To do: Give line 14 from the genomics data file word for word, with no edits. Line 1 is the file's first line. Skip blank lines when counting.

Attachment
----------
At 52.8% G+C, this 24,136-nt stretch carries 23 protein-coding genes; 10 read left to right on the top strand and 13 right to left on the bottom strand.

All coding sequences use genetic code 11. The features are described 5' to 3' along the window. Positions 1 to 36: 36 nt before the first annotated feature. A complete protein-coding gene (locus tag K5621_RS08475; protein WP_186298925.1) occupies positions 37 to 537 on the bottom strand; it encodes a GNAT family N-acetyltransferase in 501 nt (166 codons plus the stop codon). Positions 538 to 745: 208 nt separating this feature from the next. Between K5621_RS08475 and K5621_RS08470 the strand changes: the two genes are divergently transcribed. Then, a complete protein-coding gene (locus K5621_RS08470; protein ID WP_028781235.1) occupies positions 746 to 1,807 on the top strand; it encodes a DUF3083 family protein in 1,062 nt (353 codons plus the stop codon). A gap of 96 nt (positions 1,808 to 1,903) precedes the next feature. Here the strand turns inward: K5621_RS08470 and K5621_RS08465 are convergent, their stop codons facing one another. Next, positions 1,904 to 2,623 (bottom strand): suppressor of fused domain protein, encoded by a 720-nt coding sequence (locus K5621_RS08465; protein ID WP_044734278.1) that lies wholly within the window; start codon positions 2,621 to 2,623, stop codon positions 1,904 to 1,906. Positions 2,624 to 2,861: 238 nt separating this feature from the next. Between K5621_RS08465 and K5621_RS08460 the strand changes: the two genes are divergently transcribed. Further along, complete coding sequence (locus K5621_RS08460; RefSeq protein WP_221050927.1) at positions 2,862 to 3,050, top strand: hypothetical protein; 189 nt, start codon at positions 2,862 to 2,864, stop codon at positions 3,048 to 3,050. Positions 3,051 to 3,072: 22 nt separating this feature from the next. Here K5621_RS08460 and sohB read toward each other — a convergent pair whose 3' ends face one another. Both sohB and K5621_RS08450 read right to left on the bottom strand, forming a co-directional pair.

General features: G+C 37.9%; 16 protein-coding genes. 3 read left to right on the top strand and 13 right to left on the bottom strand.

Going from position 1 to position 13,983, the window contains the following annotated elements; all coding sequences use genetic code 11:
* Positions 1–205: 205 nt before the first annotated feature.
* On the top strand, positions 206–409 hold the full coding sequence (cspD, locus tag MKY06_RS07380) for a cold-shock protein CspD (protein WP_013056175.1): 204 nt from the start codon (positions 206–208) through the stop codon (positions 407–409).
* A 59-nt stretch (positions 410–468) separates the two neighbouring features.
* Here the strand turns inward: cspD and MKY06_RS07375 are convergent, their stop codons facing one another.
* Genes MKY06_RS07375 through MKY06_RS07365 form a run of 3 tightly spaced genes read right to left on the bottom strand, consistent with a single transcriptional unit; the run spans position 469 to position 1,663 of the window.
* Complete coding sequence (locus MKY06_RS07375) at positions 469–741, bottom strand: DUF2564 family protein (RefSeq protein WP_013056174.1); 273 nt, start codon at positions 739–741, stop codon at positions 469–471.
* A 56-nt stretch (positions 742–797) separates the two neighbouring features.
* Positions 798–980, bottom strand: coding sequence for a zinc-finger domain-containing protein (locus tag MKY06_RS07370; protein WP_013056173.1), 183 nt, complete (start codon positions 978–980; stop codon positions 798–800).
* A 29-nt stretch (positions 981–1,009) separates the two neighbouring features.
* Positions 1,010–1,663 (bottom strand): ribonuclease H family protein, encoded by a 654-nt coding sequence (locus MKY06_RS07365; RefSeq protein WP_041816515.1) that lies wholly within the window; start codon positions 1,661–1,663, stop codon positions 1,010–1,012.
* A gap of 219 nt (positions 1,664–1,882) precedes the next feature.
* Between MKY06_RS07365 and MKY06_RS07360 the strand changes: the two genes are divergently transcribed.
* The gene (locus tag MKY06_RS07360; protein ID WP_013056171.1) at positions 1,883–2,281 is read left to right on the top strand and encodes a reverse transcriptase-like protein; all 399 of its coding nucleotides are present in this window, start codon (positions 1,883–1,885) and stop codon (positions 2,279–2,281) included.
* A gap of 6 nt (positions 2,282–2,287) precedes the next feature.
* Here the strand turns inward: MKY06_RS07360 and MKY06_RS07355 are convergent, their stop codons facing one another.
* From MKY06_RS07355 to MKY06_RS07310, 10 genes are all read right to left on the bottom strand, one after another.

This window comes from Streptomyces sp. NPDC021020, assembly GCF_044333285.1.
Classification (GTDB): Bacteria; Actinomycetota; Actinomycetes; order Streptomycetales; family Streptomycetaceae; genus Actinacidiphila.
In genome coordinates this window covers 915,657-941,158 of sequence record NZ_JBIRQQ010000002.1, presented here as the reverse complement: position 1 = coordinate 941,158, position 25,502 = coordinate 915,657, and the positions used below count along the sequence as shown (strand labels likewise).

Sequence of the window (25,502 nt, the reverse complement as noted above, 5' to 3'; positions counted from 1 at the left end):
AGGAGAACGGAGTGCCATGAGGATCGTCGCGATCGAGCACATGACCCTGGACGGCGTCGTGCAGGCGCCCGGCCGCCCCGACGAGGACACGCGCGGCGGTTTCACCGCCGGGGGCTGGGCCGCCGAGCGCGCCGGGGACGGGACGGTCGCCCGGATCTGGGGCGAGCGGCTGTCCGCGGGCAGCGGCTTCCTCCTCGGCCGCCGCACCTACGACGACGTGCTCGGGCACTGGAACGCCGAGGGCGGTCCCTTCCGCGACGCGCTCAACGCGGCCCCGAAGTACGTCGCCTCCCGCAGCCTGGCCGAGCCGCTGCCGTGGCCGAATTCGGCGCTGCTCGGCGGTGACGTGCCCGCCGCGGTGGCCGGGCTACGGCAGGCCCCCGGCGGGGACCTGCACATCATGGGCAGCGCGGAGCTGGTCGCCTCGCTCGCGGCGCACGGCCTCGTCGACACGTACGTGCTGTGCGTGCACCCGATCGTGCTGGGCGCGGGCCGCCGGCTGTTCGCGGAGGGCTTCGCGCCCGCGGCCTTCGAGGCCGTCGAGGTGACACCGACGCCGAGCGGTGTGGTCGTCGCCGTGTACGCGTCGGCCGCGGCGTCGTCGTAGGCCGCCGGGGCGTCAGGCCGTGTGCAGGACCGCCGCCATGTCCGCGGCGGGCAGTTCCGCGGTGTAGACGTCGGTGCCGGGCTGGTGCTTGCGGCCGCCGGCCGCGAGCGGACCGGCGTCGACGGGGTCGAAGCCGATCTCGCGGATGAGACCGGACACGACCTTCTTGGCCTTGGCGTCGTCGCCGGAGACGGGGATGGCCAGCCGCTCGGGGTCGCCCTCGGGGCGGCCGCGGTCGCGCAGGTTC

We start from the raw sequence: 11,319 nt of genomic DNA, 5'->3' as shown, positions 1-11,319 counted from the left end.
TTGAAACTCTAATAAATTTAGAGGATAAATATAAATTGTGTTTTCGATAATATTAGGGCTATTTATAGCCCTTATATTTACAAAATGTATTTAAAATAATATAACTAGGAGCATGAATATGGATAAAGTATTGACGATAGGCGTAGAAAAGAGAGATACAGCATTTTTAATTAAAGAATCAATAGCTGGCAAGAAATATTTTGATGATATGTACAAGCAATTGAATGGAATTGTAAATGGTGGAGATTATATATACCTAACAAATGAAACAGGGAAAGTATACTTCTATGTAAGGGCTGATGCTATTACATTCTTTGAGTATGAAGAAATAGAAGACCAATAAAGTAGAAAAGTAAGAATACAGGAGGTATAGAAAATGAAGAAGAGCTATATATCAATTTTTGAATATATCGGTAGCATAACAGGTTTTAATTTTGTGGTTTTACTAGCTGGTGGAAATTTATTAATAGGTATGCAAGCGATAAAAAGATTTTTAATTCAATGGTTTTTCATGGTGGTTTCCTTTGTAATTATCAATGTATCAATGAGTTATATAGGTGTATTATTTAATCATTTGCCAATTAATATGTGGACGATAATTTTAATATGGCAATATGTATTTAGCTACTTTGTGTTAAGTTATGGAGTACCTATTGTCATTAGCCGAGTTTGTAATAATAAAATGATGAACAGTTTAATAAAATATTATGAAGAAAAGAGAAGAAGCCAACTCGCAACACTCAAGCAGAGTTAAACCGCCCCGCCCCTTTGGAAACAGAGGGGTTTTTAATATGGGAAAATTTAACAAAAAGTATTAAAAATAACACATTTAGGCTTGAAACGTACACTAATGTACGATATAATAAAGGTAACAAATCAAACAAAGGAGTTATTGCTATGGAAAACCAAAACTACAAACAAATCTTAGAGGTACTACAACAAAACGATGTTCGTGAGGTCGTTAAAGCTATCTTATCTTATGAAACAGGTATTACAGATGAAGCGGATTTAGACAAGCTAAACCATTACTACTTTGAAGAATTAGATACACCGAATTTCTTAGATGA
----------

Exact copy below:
* Positions 1,010–1,663 (bottom strand): ribonuclease H family protein, encoded by a 654-nt coding sequence (locus MKY06_RS07365; RefSeq protein WP_041816515.1) that lies wholly within the window; start codon positions 1,661–1,663, stop codon positions 1,010–1,012.